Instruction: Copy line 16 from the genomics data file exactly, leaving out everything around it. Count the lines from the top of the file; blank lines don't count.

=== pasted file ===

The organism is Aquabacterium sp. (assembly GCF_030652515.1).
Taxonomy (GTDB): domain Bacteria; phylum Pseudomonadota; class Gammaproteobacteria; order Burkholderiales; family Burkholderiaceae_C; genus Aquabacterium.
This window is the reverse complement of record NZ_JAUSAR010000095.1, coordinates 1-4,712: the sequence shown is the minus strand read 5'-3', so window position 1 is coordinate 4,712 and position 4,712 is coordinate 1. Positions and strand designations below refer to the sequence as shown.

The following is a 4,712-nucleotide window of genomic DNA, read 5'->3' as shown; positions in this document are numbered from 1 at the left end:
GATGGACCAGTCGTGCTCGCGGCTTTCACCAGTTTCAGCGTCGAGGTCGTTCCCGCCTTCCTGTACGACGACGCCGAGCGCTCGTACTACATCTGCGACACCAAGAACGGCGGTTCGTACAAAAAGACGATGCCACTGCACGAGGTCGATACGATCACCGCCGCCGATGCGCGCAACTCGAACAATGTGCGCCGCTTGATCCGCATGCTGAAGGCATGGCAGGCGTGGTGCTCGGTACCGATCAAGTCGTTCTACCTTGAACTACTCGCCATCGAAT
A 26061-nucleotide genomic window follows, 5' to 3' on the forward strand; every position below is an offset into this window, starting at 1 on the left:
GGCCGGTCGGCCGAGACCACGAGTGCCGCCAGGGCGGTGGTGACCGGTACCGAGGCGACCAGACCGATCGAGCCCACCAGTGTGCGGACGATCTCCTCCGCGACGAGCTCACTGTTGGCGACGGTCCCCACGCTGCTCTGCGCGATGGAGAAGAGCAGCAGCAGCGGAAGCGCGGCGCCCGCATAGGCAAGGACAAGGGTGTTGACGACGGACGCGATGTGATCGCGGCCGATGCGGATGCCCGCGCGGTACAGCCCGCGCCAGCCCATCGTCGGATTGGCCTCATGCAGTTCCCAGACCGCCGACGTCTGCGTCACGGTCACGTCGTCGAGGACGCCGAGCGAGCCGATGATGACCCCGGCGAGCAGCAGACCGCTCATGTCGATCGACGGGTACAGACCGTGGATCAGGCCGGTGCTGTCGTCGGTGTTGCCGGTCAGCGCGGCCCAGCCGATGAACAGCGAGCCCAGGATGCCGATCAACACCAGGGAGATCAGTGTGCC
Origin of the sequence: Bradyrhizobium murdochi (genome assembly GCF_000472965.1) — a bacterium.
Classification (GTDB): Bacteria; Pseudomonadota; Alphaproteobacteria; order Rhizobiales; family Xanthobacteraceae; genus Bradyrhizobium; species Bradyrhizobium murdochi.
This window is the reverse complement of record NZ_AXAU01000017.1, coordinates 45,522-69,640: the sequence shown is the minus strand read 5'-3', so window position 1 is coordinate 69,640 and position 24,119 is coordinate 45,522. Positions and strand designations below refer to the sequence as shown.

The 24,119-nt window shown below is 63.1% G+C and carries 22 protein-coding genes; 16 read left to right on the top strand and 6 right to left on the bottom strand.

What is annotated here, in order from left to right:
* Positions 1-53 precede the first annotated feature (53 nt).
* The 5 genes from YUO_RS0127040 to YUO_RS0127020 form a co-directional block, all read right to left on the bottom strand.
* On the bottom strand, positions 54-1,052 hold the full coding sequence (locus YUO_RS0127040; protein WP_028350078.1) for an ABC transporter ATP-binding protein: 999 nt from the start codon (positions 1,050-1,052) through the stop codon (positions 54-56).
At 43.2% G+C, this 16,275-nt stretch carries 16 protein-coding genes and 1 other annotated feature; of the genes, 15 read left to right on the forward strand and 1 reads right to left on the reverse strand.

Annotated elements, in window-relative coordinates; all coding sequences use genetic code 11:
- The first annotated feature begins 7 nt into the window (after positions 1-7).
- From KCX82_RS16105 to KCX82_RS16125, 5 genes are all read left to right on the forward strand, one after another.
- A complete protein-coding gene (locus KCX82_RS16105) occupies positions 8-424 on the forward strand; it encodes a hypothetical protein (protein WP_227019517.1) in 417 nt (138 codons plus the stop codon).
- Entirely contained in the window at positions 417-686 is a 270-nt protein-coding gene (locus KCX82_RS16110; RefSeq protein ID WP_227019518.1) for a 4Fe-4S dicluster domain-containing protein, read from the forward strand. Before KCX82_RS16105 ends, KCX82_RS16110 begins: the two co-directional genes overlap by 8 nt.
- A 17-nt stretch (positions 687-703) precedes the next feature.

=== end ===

At 43.2% G+C, this 16,275-nt stretch carries 16 protein-coding genes and 1 other annotated feature; of the genes, 15 read left to right on the forward strand and 1 reads right to left on the reverse strand.